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Houston is the unofficial Art Car Capital of the World, so it is only fitting to have a book devoted to the love of art cars. Arthur Zarr lives a plain life in a plain house with a plain car until he decides to start adding objects to his car. Over time, he creates a fantastic art car, making friends, and injecting more color into his life along the way.

Best for: Ages 4 to 9

Field trip idea: Read the book then go see the parade! The next Annual Art Car Parade is scheduled for April 13, 2019. Can’t wait? Go visit the Art Car Museum—it’s free and always has a few cars on display year-round.

6. The Legend of the Bluebonnet by Tomie dePaola

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Every Texas kid learns what bluebonnets are from an early age. (Mostly because we drag them to fields for yearly for photos). The Legend of the Bluebonnet shares a different side, telling the Native American folklore of how bluebonnets first came to Texas following years of drought before a little girl’s bravery and sacrifice appeased the Great Spirit. The sign of the end of the hard times was fields of bluebonnets.

Best for: Ages 4 to 8

Field trip idea: You don’t have to travel to Hill Country to find bluebonnets, Houston has some great spots to visit each spring for your annual photos without leaving the city limits.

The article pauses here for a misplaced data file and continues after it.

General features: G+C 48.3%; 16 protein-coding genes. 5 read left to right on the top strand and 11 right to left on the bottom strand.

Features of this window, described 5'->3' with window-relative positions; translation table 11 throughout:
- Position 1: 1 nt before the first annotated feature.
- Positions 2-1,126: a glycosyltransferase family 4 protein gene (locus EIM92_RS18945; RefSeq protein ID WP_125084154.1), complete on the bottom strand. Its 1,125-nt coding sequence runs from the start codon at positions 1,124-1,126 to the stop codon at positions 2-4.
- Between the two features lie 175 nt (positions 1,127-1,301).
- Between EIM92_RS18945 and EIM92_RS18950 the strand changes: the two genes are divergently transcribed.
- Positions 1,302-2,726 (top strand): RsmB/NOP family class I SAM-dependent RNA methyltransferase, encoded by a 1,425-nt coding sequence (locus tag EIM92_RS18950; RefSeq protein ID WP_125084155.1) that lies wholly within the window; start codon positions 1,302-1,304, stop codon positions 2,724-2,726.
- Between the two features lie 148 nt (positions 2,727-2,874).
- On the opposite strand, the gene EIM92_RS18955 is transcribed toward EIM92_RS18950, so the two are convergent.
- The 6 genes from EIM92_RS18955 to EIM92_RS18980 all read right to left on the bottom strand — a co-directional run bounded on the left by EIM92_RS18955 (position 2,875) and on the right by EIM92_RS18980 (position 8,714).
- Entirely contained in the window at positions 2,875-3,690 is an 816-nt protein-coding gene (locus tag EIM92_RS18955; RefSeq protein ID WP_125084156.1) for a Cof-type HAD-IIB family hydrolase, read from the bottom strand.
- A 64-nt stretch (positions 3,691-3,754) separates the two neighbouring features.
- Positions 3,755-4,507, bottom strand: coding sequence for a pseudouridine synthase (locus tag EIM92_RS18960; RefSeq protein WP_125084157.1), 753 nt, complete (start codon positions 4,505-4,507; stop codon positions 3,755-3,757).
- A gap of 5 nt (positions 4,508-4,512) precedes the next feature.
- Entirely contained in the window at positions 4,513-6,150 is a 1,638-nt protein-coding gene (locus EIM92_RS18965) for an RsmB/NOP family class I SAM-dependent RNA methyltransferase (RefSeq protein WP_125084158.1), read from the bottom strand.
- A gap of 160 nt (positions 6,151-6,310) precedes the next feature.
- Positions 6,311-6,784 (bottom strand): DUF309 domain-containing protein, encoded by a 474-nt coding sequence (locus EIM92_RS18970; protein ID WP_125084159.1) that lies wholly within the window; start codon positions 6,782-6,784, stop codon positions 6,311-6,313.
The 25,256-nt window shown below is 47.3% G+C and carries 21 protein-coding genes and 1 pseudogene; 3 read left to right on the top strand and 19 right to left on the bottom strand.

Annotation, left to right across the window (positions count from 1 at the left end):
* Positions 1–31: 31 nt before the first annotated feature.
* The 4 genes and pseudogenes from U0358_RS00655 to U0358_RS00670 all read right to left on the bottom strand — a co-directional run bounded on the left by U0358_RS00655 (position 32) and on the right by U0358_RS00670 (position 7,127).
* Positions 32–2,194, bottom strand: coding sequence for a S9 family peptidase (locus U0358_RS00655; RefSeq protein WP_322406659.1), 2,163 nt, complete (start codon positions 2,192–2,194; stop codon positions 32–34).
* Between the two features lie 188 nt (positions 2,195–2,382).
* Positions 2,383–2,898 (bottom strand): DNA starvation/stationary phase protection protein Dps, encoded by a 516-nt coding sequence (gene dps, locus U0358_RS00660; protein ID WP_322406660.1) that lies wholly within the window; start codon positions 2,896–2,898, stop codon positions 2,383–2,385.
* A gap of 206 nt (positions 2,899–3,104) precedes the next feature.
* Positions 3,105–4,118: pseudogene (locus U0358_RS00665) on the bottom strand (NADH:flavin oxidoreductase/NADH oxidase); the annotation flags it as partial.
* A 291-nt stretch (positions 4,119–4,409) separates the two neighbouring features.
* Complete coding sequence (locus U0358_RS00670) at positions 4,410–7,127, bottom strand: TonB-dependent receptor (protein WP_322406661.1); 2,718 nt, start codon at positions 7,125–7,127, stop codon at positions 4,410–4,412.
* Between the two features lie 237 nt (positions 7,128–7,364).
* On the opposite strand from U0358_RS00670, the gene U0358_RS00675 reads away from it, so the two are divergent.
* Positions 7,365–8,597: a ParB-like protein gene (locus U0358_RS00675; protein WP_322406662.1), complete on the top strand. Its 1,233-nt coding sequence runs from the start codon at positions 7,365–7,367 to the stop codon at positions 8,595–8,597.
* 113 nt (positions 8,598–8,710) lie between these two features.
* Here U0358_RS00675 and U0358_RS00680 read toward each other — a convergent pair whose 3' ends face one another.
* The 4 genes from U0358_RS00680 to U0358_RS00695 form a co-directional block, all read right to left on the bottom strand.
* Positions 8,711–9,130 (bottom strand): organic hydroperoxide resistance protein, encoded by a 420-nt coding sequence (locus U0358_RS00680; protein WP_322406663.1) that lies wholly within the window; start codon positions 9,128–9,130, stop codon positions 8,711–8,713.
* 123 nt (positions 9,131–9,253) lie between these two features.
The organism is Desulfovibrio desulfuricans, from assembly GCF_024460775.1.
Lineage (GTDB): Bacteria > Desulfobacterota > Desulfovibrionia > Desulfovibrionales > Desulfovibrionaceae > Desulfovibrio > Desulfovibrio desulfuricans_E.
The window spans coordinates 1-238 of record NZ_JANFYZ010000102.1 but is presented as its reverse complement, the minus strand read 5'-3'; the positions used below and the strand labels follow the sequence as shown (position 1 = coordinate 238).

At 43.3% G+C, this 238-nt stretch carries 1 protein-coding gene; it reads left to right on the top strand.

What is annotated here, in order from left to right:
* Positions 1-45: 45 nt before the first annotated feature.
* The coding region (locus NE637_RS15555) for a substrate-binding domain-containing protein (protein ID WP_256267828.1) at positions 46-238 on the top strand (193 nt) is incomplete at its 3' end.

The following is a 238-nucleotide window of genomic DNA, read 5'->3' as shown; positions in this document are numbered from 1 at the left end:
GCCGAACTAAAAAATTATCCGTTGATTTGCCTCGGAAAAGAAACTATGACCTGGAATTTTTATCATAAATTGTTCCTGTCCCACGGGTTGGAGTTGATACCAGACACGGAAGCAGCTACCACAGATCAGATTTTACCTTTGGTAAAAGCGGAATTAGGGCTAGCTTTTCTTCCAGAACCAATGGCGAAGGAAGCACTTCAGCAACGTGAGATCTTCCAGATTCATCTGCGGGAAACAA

7. Armadillo Rodeo by Jan Brett

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This tall tale stars a confused armadillo mistaking Harmony Jean’s new shiny red cowboy boots for a red armadillo. He ends up at the rodeo for one Texas-sized adventure.

Best for: Ages 4 to 8

Field trip idea: We love Rodeo season in Houston and look forward to it each year. We’ve got your next trip covered with 11 things every parent needs to know before visiting the rodeo.


8. #30 Magic Tree House–Hurricane Heroes in Texas by Mary Pope Osborne

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If you have a reader who is starting to get into longer, chapter books, then we bet you are a fan of the Magic Tree House series. Not only are they entertaining following the adventures of Jack and Annie Smith through different famous time periods, but also they are also full of real history. One of the latest releases is all about the 1900 Hurricane and flooding of Galveston.

Best for: Ages 6 to 9

Field trip idea: You never need an excuse for a day trip to Galveston, but this creates a good one. Once you are finished with the book, take a drive to the Texas coast and talk to your kids about the historic events of 1900.


9. Love is All Around Texas by Wendy Silvano

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While this book does mention a number of Texas cities, including Houston and Galveston Bay, it is really about looking for ways to share love in your own communities and see the love that is all around you. No matter what state you live in, that’s worth reading about.

Best for: Ages 5 to 10t

Field trip idea: The book talks about love being all around us and how to help out your friends and neighbors to share this love. This is a perfect segue into exploring volunteering opportunities to give back to the community around you.


10. Texas Night Before Christmas by James Rice

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This is your classic ‘Twas The Night Before Christmas story, but with some distinctive, Texas twists. Who needs reindeer when you can use longhorns instead?

Best for: Ages 5 to 8

Field trip idea: To get into the holiday spirit, be sure to check out one of Houston’s many fantastic lights displays.

Originally posted on Mommy Nearest

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This entry was posted on December 19, 2018 by .